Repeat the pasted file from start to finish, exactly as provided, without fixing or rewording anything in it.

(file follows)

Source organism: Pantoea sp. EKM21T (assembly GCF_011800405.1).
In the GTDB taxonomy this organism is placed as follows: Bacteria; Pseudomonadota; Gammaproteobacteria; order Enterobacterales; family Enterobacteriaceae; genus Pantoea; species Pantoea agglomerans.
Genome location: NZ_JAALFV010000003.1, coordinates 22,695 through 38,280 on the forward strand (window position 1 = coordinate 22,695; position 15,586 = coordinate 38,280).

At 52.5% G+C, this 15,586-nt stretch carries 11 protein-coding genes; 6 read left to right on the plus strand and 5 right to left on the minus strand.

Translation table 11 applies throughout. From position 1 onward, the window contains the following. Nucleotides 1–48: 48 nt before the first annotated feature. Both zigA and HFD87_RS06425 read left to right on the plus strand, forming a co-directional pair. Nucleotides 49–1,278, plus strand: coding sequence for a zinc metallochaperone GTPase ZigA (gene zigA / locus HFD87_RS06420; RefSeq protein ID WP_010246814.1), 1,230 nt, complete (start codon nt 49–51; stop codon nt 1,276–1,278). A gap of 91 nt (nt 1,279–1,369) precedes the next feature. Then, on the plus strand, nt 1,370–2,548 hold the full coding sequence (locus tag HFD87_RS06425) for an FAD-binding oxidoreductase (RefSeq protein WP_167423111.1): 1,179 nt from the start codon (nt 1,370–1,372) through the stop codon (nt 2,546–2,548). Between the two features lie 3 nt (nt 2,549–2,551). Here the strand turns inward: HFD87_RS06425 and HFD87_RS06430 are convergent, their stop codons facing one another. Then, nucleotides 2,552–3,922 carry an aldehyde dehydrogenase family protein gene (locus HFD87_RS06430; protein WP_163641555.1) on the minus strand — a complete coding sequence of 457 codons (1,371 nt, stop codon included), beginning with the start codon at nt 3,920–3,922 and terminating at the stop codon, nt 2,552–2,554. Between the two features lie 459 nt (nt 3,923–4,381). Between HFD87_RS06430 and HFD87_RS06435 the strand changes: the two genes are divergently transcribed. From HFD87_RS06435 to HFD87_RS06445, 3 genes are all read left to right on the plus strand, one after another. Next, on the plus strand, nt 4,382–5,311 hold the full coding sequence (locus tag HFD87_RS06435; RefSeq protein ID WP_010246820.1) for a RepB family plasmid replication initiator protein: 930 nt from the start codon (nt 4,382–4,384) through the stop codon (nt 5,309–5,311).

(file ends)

Source organism: Pantoea sp. EKM21T (assembly GCF_011800405.1).
In the GTDB taxonomy this organism is placed as follows: Bacteria; Pseudomonadota; Gammaproteobacteria; order Enterobacterales; family Enterobacteriaceae; genus Pantoea; species Pantoea agglomerans.
Genome location: NZ_JAALFV010000003.1, coordinates 22,695 through 38,280 on the forward strand (window position 1 = coordinate 22,695; position 15,586 = coordinate 38,280).

At 52.5% G+C, this 15,586-nt stretch carries 11 protein-coding genes; 6 read left to right on the plus strand and 5 right to left on the minus strand.

Translation table 11 applies throughout. From position 1 onward, the window contains the following. Nucleotides 1–48: 48 nt before the first annotated feature. Both zigA and HFD87_RS06425 read left to right on the plus strand, forming a co-directional pair. Nucleotides 49–1,278, plus strand: coding sequence for a zinc metallochaperone GTPase ZigA (gene zigA / locus HFD87_RS06420; RefSeq protein ID WP_010246814.1), 1,230 nt, complete (start codon nt 49–51; stop codon nt 1,276–1,278). A gap of 91 nt (nt 1,279–1,369) precedes the next feature. Then, on the plus strand, nt 1,370–2,548 hold the full coding sequence (locus tag HFD87_RS06425) for an FAD-binding oxidoreductase (RefSeq protein WP_167423111.1): 1,179 nt from the start codon (nt 1,370–1,372) through the stop codon (nt 2,546–2,548). Between the two features lie 3 nt (nt 2,549–2,551). Here the strand turns inward: HFD87_RS06425 and HFD87_RS06430 are convergent, their stop codons facing one another. Then, nucleotides 2,552–3,922 carry an aldehyde dehydrogenase family protein gene (locus HFD87_RS06430; protein WP_163641555.1) on the minus strand — a complete coding sequence of 457 codons (1,371 nt, stop codon included), beginning with the start codon at nt 3,920–3,922 and terminating at the stop codon, nt 2,552–2,554. Between the two features lie 459 nt (nt 3,923–4,381). Between HFD87_RS06430 and HFD87_RS06435 the strand changes: the two genes are divergently transcribed. From HFD87_RS06435 to HFD87_RS06445, 3 genes are all read left to right on the plus strand, one after another. Next, on the plus strand, nt 4,382–5,311 hold the full coding sequence (locus tag HFD87_RS06435; RefSeq protein ID WP_010246820.1) for a RepB family plasmid replication initiator protein: 930 nt from the start codon (nt 4,382–4,384) through the stop codon (nt 5,309–5,311).